And most recently in August, violence erupted after a Rohingya armed rebel group called the Arakan Rohingya Salvatian Army (ARSA) attacked police posts and an army base in Rakhine, Al Jazeera reported.
Thousands of Rohingya Muslims are stuck in a no man's land along the Myanmar border. Bangladeshi forces have been told to not let them in. pic.twitter.com/SDNYFs40Gi
ARSA has reportedly killed a dozen Burmese security personnel in the past. And according to the Washington Post, it’s unclear how much support the rebel group, which seeks an autonomous Muslim state for the Rohingya, actually has among the Rohingya.
Following the August event, civilians began paying the price for ARSA’s small insurgency as Burma’s military launched a “clearance operation,” which U.N. commisioner for human rights Zeid Ra’ad al-Hussein has called “a textbook example of ethnic cleansing,” the Washington Post reported.
More than 600,000 Rohingya Muslims fled to Bangladesh to escape the aforementioned allegations of human rights abuses such as rape, murder and arson, according to the United Nations.
Women, children and the elderly made up the bulk of that group.
Approximately 40,000 have also settled in India and 16,000 of which have obtained official refugee documentation.
But severe flooding in Bangladesh and India have made conditions in refugee camps even worse and according to National Geographic, there have been reports of cholera outbreaks, water shortages and malnutrition.
Water, everywhere: difficult terrain makes response to Rohingya refugee crisis very complicated. Resources are needed: more, now. pic.twitter.com/RqcHwkYOIC
Over the past three years, hundreds of thousands of Rohingya have tried to escape by boat to neighboring countries that refuse to let them in.
Approximately 8,000 migrants have been stranded at sea.
Why won’t other countries take them in?
Many of Myanmar’s neighboring countries, including Bangladesh and Thailand, refuse to take them in.
The Thai navy has actually turned them away.
Lex Rieffel, an expert on Southeast Asia at the Brookings Institution, told NPR in 2015 that the Buddhist-majority nation of Thailand has been battling an Islamist insurgency for decades and has "no stomach" for bringing in more Muslims.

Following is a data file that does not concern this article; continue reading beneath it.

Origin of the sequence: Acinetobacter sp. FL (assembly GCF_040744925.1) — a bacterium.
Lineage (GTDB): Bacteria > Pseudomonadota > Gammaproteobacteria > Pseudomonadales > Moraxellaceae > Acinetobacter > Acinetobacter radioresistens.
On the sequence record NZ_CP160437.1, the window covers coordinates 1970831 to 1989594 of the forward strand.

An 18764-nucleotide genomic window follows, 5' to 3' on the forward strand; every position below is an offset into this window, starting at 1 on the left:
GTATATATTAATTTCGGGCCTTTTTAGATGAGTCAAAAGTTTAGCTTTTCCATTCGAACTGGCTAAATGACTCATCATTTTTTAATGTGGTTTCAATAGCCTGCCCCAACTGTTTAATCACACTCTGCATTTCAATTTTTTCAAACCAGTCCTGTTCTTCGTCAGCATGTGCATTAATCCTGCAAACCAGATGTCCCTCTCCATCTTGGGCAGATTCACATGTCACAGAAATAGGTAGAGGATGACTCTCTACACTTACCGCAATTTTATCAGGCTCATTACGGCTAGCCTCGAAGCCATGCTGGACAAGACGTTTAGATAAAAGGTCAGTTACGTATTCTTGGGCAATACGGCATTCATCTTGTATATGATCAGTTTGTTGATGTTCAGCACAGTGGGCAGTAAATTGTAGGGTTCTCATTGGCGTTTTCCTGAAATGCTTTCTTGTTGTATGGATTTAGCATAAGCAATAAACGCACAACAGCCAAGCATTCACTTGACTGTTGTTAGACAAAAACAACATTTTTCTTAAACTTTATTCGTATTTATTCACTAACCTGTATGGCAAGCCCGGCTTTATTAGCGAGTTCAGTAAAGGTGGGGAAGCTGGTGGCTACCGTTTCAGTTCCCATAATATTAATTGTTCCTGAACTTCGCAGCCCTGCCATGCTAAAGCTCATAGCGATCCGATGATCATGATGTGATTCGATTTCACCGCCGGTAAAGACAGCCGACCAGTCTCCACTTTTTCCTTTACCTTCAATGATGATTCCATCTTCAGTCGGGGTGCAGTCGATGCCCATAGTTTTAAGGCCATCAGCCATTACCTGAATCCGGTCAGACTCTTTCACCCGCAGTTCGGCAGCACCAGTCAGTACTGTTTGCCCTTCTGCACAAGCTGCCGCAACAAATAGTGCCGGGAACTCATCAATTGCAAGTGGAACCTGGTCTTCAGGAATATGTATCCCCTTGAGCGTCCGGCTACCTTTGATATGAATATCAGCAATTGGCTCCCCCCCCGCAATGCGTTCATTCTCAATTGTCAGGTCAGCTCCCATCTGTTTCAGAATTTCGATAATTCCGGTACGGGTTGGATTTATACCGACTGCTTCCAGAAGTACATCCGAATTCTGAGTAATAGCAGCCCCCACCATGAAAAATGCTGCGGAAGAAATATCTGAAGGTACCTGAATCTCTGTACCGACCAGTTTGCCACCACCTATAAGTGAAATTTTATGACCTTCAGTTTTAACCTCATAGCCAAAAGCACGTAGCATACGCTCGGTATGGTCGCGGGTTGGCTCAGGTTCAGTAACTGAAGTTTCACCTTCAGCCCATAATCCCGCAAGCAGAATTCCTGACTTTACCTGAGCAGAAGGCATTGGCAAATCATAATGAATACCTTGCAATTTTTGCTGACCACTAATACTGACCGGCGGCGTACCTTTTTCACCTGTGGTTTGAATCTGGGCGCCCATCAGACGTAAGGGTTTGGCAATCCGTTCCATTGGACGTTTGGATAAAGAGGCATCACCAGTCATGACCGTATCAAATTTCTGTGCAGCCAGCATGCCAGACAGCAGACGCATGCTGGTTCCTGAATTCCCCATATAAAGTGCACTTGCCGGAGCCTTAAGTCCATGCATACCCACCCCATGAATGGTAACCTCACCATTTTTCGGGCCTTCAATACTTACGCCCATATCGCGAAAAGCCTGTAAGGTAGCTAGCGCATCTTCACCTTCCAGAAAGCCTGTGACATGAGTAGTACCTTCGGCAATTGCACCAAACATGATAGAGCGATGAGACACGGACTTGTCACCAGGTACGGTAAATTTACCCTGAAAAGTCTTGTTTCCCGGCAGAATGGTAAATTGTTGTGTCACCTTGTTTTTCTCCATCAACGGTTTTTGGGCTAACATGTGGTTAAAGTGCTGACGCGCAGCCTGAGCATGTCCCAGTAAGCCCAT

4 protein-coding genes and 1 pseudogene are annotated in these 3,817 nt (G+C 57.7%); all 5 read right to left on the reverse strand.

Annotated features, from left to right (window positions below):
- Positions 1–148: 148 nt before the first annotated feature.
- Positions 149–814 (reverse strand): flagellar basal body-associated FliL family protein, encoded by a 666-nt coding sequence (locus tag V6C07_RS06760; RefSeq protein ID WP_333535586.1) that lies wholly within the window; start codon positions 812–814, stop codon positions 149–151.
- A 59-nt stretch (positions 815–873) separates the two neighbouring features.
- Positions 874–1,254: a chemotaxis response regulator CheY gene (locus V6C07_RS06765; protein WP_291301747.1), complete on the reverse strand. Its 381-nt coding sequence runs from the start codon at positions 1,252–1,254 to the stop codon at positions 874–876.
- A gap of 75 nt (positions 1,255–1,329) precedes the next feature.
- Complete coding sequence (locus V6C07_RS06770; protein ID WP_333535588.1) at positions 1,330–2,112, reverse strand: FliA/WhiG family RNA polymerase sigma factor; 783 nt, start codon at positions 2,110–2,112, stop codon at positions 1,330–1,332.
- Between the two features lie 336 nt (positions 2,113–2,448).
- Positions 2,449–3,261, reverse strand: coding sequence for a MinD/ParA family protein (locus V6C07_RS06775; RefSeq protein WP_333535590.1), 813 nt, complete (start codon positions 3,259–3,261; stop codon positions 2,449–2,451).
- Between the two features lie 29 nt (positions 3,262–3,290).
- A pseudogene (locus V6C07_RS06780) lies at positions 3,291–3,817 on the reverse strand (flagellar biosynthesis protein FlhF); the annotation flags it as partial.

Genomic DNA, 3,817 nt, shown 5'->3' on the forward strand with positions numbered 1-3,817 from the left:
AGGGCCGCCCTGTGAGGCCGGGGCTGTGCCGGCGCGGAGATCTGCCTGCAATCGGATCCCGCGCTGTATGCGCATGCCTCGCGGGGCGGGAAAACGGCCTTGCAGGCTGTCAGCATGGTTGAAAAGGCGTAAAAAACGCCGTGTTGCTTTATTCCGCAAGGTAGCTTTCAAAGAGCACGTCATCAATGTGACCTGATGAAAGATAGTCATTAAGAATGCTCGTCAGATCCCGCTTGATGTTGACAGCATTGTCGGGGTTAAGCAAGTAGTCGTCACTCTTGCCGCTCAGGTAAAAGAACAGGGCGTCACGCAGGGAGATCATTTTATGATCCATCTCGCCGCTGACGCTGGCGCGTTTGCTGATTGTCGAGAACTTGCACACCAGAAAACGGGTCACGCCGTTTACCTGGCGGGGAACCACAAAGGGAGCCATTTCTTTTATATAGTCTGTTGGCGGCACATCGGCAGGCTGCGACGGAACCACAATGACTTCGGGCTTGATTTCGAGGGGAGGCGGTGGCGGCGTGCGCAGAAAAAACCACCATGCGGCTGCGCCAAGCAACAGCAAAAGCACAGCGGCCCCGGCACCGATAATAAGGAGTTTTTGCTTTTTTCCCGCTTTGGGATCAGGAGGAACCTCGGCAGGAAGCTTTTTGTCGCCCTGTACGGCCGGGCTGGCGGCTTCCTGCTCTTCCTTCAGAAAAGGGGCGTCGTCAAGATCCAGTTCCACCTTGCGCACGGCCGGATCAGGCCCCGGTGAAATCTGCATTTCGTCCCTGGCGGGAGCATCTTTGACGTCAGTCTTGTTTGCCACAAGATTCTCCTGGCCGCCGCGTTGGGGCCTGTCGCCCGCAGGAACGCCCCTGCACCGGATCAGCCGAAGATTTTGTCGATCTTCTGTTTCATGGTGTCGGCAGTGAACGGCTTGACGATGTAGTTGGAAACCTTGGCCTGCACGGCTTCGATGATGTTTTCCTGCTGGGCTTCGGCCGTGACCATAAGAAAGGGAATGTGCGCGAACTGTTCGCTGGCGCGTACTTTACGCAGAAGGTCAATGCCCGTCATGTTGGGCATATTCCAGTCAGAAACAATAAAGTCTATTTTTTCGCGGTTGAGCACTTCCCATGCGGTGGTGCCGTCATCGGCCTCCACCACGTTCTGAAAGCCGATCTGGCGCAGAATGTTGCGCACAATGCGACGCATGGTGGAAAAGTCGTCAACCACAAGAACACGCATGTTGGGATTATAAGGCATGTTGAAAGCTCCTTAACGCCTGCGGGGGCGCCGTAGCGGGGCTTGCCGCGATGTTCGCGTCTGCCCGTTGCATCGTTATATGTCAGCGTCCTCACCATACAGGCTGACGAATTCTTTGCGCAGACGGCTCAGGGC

“Where will the budget come from? That money will need to come from Thai people's taxes, right?” Thai Prime Minister Prayuth Chan-ocha told reporters in 2015.
Malaysia and Indonesia, despite being Muslim-majority nations, have also prevented Rohingya from entering their countries, citing “social unrest.” And Indonesia worries about “an uncontrolled influx.”
“What do you expect us to do?” Malaysian Deputy Home Minister Wan Junaidi Jafaar told The Guardian in 2015. “We have been very nice to the people who broke into our border. We have treated them humanely, but they cannot be flooding our shores like this.”
What is Aung San Suu Kyi saying?
The crisis has drawn worldwide criticism of Myanmar's government and its leader, Nobel Peace Prize recipient Aung San Suu Kyi.
Most human rights activists have denounced Suu Kyi for not publicly condemning the Myanmar military’s treatment of the Rohingya.
According to the BBC, Suu Kyi said “a huge iceberg of misinformation” was distorting the crisis.
“We know very well, more than most, what it means to be deprived of human rights and democratic protection,” she is quoted as saying to Turkish President Recep Tayyip Erdogan in a recent statement. “So, we make sure that all the people in our country are entitled to protection of their rights as well as ... not just political but social and humanitarian defence.”